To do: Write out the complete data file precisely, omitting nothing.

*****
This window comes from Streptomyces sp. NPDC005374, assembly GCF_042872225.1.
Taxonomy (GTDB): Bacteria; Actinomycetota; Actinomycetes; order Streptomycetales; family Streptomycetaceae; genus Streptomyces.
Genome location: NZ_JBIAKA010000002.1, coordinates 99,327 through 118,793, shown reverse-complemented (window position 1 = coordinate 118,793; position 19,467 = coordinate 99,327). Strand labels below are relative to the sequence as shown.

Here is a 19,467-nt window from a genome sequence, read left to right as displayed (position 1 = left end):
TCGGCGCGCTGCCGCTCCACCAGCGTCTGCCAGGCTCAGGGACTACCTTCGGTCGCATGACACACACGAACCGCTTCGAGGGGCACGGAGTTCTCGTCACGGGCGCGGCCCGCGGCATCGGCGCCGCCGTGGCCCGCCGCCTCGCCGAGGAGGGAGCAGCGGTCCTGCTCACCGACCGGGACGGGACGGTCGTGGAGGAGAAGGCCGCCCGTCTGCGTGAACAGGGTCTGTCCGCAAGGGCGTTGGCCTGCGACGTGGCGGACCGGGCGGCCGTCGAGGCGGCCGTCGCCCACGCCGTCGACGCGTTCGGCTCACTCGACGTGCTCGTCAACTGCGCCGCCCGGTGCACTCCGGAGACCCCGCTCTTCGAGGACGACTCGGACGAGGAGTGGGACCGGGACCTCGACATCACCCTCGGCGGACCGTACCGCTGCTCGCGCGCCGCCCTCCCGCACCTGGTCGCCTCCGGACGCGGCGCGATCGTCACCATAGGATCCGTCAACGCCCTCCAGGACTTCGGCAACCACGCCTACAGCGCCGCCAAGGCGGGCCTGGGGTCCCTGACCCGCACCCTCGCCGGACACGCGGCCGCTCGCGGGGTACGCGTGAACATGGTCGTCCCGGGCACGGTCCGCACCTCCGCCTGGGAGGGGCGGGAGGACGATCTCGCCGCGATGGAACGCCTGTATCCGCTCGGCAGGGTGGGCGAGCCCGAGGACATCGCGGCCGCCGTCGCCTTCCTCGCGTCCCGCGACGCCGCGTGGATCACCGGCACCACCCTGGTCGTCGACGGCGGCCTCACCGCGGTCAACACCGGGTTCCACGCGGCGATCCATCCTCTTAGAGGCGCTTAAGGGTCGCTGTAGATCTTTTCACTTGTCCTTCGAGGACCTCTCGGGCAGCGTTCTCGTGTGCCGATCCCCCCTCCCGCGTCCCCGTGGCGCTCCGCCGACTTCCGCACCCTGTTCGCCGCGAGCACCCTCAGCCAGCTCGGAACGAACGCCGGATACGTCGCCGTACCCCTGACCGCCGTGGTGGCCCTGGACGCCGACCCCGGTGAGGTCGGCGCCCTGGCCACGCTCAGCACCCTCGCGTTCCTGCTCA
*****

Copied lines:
This window comes from Streptomyces sp. NPDC005374, assembly GCF_042872225.1.
Taxonomy (GTDB): Bacteria; Actinomycetota; Actinomycetes; order Streptomycetales; family Streptomycetaceae; genus Streptomyces.
Genome location: NZ_JBIAKA010000002.1, coordinates 99,327 through 118,793, shown reverse-complemented (window position 1 = coordinate 118,793; position 19,467 = coordinate 99,327). Strand labels below are relative to the sequence as shown.

Here is a 19,467-nt window from a genome sequence, read left to right as displayed (position 1 = left end):
TCGGCGCGCTGCCGCTCCACCAGCGTCTGCCAGGCTCAGGGACTACCTTCGGTCGCATGACACACACGAACCGCTTCGAGGGGCACGGAGTTCTCGTCACGGGCGCGGCCCGCGGCATCGGCGCCGCCGTGGCCCGCCGCCTCGCCGAGGAGGGAGCAGCGGTCCTGCTCACCGACCGGGACGGGACGGTCGTGGAGGAGAAGGCCGCCCGTCTGCGTGAACAGGGTCTGTCCGCAAGGGCGTTGGCCTGCGACGTGGCGGACCGGGCGGCCGTCGAGGCGGCCGTCGCCCACGCCGTCGACGCGTTCGGCTCACTCGACGTGCTCGTCAACTGCGCCGCCCGGTGCACTCCGGAGACCCCGCTCTTCGAGGACGACTCGGACGAGGAGTGGGACCGGGACCTCGACATCACCCTCGGCGGACCGTACCGCTGCTCGCGCGCCGCCCTCCCGCACCTGGTCGCCTCCGGACGCGGCGCGATCGTCACCATAGGATCCGTCAACGCCCTCCAGGACTTCGGCAACCACGCCTACAGCGCCGCCAAGGCGGGCCTGGGGTCCCTGACCCGCACCCTCGCCGGACACGCGGCCGCTCGCGGGGTACGCGTGAACATGGTCGTCCCGGGCACGGTCCGCACCTCCGCCTGGGAGGGGCGGGAGGACGATCTCGCCGCGATGGAACGCCTGTATCCGCTCGGCAGGGTGGGCGAGCCCGAGGACATCGCGGCCGCCGTCGCCTTCCTCGCGTCCCGCGACGCCGCGTGGATCACCGGCACCACCCTGGTCGTCGACGGCGGCCTCACCGCGGTCAACACCGGGTTCCACGCGGCGATCCATCCTCTTAGAGGCGCTTAAGGGTCGCTGTAGATCTTTTCACTTGTCCTTCGAGGACCTCTCGGGCAGCGTTCTCGTGTGCCGATCCCCCCTCCCGCGTCCCCGTGGCGCTCCGCCGACTTCCGCACCCTGTTCGCCGCGAGCACCCTCAGCCAGCTCGGAACGAACGCCGGATACGTCGCCGTACCCCTGACCGCCGTGGTGGCCCTGGACGCCGACCCCGGTGAGGTCGGCGCCCTGGCCACGCTCAGCACCCTCGCGTTCCTGCTCA